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Deloitte on mHealth

By January 29, 2013Commentary

mHealth is the use of mobile wireless communication devices for health and health care purposes.  The growth in highly functional, or smart, mobile devices has been enormous, with 322 million mobile devices in the US, 48% of which are used for mobile media purposes.    A Deloitte Center for Health Solutions report examines the use of these devices for mHealth.   (Deloitte Report)  As the market for mobile devices becomes fairly saturated, the business opportunity turns more to the functionality of and content delivered to the device.  Health care is one of the biggest mobile opportunities, for consumers, providers, payers and life sciences firms.  Health information is the fastest-growing content category for US mobile users, up over 134% in 2011 to 18.5 million people.  Nine percent of US adult cell phone users have downloaded a health app, but the usage is heavily weighted toward younger people.   Health care costs on the other hand, tend to be greatest among the old and a huge percent of overall costs is accounted for by a small percent of the population, who tend not to be big smart phone users, but perhaps their informal caregivers are.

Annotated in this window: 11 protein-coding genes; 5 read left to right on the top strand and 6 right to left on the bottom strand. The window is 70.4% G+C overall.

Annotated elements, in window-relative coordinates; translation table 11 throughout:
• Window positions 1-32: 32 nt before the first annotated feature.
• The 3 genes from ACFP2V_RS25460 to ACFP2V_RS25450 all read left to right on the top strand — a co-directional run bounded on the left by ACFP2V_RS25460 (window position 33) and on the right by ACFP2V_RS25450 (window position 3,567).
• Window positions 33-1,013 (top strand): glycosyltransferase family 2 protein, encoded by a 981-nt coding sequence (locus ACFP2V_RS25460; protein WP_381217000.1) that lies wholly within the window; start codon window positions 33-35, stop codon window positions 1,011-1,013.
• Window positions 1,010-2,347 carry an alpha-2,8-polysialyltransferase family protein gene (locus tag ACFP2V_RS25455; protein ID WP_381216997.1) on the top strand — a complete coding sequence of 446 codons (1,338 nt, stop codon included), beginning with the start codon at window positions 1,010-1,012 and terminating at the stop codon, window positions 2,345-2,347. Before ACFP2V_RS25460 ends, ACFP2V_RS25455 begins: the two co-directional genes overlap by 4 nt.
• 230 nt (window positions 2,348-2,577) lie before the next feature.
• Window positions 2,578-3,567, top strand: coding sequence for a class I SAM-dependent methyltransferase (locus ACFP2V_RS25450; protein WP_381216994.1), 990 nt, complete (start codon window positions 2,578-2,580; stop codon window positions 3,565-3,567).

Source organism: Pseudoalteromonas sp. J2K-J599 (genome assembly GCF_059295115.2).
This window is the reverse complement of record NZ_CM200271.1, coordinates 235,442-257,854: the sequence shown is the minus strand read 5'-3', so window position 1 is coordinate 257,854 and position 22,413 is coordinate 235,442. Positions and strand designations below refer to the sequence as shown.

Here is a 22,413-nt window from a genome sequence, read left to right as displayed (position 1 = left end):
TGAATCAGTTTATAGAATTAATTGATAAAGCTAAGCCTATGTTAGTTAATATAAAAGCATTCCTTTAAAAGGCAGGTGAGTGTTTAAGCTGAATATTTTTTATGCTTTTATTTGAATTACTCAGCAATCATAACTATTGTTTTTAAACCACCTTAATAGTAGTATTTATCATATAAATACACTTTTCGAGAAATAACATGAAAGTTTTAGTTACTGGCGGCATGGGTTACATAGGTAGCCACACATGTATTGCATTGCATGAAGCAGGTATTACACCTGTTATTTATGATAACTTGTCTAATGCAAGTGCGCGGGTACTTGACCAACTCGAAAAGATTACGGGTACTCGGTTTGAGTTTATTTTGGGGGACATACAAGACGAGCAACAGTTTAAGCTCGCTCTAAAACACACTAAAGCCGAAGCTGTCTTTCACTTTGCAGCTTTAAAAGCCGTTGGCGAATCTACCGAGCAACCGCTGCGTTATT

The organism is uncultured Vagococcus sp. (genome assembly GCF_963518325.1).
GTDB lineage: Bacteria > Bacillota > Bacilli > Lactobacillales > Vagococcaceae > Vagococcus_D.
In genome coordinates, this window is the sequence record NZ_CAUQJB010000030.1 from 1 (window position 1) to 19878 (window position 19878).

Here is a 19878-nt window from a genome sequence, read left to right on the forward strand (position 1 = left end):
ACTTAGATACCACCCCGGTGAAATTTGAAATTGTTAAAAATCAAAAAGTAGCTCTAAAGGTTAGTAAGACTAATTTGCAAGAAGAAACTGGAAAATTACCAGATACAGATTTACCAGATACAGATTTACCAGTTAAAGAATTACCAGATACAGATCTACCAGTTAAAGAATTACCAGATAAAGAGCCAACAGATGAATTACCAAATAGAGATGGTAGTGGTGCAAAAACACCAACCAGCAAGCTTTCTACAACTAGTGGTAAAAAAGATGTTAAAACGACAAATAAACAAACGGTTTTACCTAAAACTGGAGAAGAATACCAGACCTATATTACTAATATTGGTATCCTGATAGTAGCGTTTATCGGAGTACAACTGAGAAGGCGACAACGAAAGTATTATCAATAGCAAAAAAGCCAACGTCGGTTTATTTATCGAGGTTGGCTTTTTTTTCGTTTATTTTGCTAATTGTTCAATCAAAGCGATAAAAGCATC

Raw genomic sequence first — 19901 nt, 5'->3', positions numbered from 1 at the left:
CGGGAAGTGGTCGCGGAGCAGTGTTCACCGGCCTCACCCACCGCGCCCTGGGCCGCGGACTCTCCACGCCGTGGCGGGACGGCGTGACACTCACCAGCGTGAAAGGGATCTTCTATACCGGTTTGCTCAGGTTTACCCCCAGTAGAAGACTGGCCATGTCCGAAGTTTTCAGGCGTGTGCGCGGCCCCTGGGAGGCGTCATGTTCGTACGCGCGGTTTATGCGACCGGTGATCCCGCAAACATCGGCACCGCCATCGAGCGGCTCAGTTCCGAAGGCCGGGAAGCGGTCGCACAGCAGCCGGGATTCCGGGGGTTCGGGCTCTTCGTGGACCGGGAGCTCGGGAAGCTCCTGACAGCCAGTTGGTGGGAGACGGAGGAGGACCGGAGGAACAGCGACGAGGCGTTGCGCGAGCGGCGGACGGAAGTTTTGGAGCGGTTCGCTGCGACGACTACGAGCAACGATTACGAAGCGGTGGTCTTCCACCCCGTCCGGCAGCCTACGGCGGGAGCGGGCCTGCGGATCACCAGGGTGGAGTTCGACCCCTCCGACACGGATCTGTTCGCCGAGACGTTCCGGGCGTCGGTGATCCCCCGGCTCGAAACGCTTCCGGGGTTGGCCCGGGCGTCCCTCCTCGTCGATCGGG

Over 80% of physicians have smart phones, but only 25% use them in their practice, mostly for finding information.  Their does seem to be significant opportunity in the provider community for smart phones to increase productivity, improve patient interaction and facilitate coordination across providers.  There can be a strong business case for providers, but for consumer usage it is not clear who is going to pay or find it valuable.  Fitness and wellness oriented consumers will likely use apps, but they can get many of them free, sometimes from their health plan.  And ultimately the health insurers will have to be convinced of the value to continue providing a lot of mobile functionality free.  So while there is no doubt that mHealth can provide a lot wonderful functionality and change the patient experience, it is as yet very unclear that it will achieve any significant cost savings or any improvement in outcomes and those are the two things that do and should matter most in health care.


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